The revelation that people who are active are healthier than those who aren’t sounds straight from the Onion News Network, but that’s the conclusion from two new studies today. First, as MedPage Today reports, those who are unfit in their late teens and early twenties are two to three times more likely to develop diabetes than those who exercise.
Study author Mercedes Carnethon, PhD, of Northwestern University, said the findings suggested that the “mechanism by which fitness decreases risk for diabetes is through the regulation of body mass.” Or, in other words, exercise helps keep your weight down.
At the other end of the age scale, socially-active seniors are less likely to suffer age-related disability and death than their inactive counterparts. The observational study found significant deceleration in motor function as activity dropped and, as MedPage Today notes,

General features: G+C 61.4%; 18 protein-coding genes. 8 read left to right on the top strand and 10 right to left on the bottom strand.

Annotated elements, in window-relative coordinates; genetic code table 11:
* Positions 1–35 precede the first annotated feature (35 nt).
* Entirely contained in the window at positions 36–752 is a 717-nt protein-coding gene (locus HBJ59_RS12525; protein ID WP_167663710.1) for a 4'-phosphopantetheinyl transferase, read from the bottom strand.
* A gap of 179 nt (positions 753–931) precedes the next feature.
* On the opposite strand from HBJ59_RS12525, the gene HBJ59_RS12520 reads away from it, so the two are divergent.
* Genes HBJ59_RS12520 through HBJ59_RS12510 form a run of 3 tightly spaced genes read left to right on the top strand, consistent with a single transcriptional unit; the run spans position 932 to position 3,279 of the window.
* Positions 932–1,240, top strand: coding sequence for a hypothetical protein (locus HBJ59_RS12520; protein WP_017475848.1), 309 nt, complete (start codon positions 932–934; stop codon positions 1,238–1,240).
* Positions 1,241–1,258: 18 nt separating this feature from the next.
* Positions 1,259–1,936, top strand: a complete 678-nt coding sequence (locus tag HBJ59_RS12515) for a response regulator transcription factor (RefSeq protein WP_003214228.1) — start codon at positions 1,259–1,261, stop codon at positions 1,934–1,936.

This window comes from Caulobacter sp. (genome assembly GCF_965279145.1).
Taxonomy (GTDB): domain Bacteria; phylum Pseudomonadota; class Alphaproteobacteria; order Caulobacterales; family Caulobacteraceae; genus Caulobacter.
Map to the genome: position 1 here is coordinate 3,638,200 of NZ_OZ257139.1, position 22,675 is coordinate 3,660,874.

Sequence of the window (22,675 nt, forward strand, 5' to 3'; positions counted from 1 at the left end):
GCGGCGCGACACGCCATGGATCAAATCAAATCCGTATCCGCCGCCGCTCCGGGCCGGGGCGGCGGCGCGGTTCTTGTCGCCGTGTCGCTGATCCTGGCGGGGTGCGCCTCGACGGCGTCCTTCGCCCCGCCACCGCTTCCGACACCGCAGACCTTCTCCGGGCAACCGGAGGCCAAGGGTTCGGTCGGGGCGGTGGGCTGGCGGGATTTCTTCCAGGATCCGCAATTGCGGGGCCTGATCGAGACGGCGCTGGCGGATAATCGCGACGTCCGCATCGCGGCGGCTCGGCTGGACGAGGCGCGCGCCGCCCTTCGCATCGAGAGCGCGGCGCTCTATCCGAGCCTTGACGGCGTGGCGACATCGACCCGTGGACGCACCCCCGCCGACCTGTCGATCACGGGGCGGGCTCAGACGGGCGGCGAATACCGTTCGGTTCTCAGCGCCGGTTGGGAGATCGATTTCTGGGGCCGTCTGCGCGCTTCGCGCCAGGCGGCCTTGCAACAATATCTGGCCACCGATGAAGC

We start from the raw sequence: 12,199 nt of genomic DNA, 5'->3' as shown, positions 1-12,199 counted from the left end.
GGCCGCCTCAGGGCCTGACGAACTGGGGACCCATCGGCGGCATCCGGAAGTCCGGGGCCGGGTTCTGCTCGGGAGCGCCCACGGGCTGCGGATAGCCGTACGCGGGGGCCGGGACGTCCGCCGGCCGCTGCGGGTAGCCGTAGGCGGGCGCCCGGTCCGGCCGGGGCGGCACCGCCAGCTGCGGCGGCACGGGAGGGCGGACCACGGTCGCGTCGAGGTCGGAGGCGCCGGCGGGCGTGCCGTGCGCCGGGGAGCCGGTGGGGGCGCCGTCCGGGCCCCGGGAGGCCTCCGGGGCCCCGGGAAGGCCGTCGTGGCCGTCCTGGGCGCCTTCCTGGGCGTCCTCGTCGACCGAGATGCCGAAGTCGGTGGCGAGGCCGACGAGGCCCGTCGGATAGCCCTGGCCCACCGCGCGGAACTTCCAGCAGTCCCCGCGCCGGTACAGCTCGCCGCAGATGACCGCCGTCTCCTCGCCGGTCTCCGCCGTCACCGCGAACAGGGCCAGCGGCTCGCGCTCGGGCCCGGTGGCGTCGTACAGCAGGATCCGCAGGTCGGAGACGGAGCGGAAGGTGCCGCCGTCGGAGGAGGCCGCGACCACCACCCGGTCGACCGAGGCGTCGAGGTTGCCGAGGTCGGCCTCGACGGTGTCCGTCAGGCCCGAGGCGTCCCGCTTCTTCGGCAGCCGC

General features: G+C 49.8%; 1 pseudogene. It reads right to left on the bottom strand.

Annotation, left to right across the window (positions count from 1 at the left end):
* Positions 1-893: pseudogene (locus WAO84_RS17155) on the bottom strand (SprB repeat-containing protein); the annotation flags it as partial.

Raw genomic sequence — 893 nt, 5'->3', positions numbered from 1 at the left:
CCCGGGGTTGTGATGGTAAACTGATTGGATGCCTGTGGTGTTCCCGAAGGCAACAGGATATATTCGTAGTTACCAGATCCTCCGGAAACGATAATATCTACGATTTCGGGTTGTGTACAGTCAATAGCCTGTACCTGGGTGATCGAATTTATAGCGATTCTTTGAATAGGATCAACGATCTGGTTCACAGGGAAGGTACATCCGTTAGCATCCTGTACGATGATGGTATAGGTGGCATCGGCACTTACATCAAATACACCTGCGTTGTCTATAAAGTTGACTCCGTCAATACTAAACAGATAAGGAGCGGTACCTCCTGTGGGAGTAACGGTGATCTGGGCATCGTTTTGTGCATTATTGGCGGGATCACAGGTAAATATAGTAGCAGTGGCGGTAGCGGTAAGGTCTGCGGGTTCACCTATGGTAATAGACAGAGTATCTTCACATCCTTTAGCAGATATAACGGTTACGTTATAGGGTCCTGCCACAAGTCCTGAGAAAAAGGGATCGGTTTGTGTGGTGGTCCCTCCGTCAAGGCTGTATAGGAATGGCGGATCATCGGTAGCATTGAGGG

“The differences between social butterflies and wallflowers were not subtle — for example, people who were more socially active walked faster than those who were not active.”
One might say the study confirms the old saw, “use it or lose it” – but given that the authors of the study stress “inferences regarding causality must be drawn with great caution,” we’ll go with “use it or possibly lose it.”